Sunday, December 25, 2005

The beast looked upon the face of beauty. Beauty stayed his hand, and from that moment he was as one dead

[December 16, 2005]

largesse: The sense of size in Peter Jackson's ode to the simian version of Beauty and the Beast comes not from the marvellous all-digital ape created from motion captures of a wonderfully nuanced performance from Andy Serkis but from its gargantuan length. At 3 hours and 7 minutes, this film was destined to confound marquee scheduling algorithms and even box office takings.

SFX and such: The film overtly follows the path-breaking 1933 original and on occasion the weak laughable 1976 version (aah! memories of the dress circle at West End in Pune). The greatest tribute comes not from the props that occasionally pop up on screen, not from the in-jokes, but from the SFX. The dinosaur stampede, the enhanced duel between Kong and the T-Rex (now there's more than one), and especially a gory uncomfortable sequence involving a pit and hordes of bugs that missed out on the evolutionary memo of extinction. That last sequence is a tip of the hat to an excised sequence from the 1933 original featuring giant spiders. And it also puts this film safely out of the reach of a family audience. Which is probably just as well, because any exploration of the sexual politics of the tale would have been difficult otherwise. While the Skull Island sequences are lush with great SFX and production design, the most heart-warming sequences are the ones between Fay and Kong.

Orson Welles: Jack Black's Orson Welles-ian take on filmmaker Carl Denham feels like a wry reflection of Peter Jackson -- you don't see Kong for almost an hour. And Jackson doesn't bother with devices to tickle your curiosity. He knows that most of his audience knows what to expect. And he lets just plays with that expectation as he embarks on an introduction to depression-time New York, and an introduction to our principals. The editing in these opening moments, until perhaps the scenes on the boat when love blossoms between Driscoll and Darrow, is inspired. There's a sense of pace that one wishes had survived till the closing credits. But all is not lost. The sequences introducing Skull Island -- the fog-covered craggy rockscape, the battle against the elements -- are wonderfully scary and eventful.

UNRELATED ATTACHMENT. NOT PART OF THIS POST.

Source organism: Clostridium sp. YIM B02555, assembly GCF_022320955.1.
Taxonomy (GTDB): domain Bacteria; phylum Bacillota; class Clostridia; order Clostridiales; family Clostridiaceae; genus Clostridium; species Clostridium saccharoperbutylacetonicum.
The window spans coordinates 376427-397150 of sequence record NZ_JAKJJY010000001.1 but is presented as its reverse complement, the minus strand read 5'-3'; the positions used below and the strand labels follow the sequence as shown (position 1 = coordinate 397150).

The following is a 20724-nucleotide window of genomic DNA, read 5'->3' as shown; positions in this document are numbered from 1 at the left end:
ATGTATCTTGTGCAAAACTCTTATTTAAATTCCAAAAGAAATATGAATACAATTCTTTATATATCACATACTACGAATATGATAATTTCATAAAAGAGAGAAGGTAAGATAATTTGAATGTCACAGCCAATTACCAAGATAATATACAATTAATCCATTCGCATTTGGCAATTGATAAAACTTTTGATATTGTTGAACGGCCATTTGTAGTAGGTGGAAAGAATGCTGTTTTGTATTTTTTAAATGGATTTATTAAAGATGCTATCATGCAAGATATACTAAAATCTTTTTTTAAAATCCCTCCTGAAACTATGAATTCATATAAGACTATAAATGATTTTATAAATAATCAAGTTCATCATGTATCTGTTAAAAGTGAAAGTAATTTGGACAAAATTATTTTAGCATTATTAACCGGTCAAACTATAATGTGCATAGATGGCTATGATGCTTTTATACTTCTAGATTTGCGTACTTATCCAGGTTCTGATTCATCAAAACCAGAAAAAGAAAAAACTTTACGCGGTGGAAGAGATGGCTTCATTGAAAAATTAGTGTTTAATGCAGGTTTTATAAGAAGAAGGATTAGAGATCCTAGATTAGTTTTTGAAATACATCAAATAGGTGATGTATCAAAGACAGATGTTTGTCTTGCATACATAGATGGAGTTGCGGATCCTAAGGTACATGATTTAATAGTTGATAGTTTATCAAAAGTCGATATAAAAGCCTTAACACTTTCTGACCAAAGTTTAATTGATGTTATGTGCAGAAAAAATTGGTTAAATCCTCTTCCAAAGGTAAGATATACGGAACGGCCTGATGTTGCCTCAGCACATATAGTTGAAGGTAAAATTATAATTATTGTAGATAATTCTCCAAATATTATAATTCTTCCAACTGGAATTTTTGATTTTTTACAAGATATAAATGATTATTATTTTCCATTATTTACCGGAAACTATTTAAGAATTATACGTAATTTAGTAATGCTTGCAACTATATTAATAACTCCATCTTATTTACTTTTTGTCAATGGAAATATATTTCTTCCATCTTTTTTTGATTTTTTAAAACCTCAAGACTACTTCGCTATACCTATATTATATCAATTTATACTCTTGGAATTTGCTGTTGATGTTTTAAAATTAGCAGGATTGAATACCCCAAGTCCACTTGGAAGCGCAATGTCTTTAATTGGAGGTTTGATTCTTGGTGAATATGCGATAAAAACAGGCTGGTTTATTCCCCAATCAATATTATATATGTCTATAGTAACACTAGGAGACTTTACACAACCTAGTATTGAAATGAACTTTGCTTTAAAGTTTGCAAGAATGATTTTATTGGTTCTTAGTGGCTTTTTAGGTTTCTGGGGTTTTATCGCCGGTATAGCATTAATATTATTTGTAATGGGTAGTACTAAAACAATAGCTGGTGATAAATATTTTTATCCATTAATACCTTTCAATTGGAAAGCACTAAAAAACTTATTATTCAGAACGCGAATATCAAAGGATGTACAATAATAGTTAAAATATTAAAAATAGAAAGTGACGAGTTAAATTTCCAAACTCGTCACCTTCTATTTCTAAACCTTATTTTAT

The use of Conrad's Heart of Darkness seems to serve two purposes: it provides a literary complement to the goings-on, and it adds another Welles-ian angle to the film. Not much is made of the angle though, so it survives only as an embellishment like the rest of the in-jokes and references (including the ones to Merian Cooper, RKO, Fay Wray).

the cast: Jackson scores another ace with a top-notch cast. From Naomi Watts (who manages to punch in some acting smarts to make Ann Darrow just as memorable as Fay Wray's original) to Jack Black's Orson Welles-an take as Carl Denham, to Adrien Brody and Thomas Kretschmann, both seen in The Pianist, and even Andy Serkis, doubling up as the one-eyed Lumpy.

coolest cameos: Watch out for Rick Baker (SFX man on the 1976 version, and the guy in the gorilla suit in the same film) and Frank Darabont (who featured in the notorious production diary post that also featured Bryan Singer lending a helping hand) as the flying gunners.

the technical department: The technical achievements don't stop with Kong. Check out the production design for New York City, the vistas during the trip, the entire Skull Island chunk. A mind-blowing team effort.

wishes, horses: If only Fay Wray had been alive to utter the immortal line at the end. And if only Jackson had run the scissors on the opening hour and shaved off some fat. This would have been a more satisfying filmmaking achievement.

elsewhere: all sorts of Kong candy

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